As a history professor, I think the statement is overly simplistic but more or less correct. Now if you want to challenge the Crusades with the Muslim activities before, during, and after, you won’t find disagreement from me. That’s one reason why I described it as overly simplistic. The period and events, however, of the Crusades are not one of my research or primary teaching areas, so I’d recommend finding another prof for reading material.
Now slavery and Jim Crow are within my teaching and research areas, and again the assertion is overly simplistic but more or less correct. It doesn’t mean that all Christians in the US agreed with the “peculiar institution” or the separate codes of conduct. Both the Baptists and Methodists split over the issue of slavery during the time-period of the Civil War. People justified Jim Crow in more manner than Carter has liver pills to use that Southern expression.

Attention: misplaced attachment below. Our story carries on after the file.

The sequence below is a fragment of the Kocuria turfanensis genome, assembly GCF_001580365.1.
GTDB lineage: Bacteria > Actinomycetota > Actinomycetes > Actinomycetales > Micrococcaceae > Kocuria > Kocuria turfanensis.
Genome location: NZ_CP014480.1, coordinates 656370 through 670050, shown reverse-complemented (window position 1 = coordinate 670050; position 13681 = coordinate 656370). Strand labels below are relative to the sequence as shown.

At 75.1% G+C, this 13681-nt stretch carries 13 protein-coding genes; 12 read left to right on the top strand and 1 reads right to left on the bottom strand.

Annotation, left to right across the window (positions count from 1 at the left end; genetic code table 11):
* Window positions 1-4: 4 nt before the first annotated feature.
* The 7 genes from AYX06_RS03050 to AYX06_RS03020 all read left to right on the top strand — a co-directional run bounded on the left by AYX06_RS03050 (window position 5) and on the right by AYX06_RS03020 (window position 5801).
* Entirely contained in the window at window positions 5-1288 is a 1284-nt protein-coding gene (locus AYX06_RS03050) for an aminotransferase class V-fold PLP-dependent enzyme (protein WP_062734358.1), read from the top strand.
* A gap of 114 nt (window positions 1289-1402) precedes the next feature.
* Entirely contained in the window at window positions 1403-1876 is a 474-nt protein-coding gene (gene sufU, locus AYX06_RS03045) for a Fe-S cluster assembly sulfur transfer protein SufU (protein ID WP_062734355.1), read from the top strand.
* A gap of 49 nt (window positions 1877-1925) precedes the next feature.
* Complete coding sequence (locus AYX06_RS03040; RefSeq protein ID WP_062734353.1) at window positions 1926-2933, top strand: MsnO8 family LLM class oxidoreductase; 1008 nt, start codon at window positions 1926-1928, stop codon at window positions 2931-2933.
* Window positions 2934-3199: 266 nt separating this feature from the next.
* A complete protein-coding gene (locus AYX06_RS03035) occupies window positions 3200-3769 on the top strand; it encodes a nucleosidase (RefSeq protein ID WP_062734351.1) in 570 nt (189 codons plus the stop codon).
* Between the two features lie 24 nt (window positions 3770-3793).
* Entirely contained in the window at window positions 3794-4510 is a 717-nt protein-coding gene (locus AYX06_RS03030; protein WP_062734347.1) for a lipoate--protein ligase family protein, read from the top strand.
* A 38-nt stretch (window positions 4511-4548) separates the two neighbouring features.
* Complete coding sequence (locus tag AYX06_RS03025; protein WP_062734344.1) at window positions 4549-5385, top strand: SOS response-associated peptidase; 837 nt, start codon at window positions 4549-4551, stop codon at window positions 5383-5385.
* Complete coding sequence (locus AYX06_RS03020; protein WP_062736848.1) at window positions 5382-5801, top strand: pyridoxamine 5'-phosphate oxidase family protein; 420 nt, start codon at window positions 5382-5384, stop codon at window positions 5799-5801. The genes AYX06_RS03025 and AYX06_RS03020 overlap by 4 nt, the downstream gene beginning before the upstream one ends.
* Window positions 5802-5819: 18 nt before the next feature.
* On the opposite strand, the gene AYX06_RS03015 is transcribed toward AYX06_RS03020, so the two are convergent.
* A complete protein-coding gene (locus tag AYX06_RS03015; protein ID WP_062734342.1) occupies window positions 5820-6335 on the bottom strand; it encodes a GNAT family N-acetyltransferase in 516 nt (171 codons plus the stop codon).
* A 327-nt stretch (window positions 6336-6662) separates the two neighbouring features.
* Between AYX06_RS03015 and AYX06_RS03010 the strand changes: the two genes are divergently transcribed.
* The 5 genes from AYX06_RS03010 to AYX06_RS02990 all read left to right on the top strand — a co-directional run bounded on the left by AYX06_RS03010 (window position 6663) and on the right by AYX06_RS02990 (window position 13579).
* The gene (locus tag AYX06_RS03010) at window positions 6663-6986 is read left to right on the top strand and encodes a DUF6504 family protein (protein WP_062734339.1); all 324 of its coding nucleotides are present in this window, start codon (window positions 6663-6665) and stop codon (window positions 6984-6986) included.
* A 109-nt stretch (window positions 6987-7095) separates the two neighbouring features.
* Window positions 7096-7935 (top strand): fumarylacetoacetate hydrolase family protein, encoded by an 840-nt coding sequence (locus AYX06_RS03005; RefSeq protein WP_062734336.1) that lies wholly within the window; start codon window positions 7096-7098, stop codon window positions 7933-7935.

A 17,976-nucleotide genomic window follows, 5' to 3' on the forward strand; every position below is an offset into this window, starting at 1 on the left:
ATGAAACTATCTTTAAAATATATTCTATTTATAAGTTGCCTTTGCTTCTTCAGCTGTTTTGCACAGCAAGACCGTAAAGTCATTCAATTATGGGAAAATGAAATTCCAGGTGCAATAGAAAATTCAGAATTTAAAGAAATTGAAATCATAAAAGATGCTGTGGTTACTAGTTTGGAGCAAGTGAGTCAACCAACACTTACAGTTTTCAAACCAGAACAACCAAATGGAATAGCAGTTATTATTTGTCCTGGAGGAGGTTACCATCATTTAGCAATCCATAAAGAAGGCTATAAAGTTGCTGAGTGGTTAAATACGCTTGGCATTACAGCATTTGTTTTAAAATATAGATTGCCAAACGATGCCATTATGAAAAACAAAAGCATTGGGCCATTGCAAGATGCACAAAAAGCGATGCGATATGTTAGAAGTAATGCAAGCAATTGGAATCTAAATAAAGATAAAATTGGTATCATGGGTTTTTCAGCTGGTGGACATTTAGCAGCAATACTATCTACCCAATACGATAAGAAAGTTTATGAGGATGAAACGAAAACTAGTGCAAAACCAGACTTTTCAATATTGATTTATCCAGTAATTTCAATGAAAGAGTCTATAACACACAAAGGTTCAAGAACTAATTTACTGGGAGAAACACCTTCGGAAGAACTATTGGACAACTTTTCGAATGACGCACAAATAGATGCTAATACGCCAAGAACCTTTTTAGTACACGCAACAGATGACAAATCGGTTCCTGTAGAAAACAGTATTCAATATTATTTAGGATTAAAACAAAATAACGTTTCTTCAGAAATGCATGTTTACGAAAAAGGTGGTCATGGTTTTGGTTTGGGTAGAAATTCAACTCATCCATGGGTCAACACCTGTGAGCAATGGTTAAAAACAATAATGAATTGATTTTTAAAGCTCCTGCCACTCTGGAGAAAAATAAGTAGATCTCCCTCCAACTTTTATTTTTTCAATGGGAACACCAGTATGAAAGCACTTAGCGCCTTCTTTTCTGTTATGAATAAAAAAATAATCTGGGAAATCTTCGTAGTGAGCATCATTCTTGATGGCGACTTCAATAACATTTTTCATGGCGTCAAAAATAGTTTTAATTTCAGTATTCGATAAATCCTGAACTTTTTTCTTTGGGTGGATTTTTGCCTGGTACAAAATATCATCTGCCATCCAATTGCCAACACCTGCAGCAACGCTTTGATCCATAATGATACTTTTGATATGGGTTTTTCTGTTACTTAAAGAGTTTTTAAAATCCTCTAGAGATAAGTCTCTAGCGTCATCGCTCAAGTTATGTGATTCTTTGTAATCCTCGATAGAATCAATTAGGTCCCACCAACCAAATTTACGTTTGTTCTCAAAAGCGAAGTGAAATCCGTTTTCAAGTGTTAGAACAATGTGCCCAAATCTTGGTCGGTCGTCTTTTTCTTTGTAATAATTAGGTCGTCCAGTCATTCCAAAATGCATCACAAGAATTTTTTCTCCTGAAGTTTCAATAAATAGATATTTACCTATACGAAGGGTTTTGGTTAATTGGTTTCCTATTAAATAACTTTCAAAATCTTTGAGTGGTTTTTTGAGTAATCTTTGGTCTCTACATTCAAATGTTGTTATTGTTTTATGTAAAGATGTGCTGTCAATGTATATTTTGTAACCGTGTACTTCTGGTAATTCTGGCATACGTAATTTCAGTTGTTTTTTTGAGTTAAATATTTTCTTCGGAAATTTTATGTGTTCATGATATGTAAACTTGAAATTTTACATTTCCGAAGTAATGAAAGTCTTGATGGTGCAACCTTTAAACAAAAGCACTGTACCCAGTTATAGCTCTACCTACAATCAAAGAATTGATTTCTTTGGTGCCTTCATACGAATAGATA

It’s not the historical aspects that have me outraged, but that people like Franklin Graham and these “news” outlets ignore the majority of the speech. For example, the President remarked:
“And, first, we should start with some basic humility. I believe that the starting point of faith is some doubt — not being so full of yourself and so confident that you are right and that God speaks only to us, and doesn’t speak to others, that God only cares about us and doesn’t care about others, that somehow we alone are in possession of the truth.
Our job is not to ask that God respond to our notion of truth — our job is to be true to Him, His word, and His commandments. And we should assume humbly that we’re confused and don’t always know what we’re doing and we’re staggering and stumbling towards Him, and have some humility in that process. And that means we have to speak up against those who would misuse His name to justify oppression, or violence, or hatred with that fierce certainty. No God condones terror. No grievance justifies the taking of innocent lives, or the oppression of those who are weaker or fewer in number.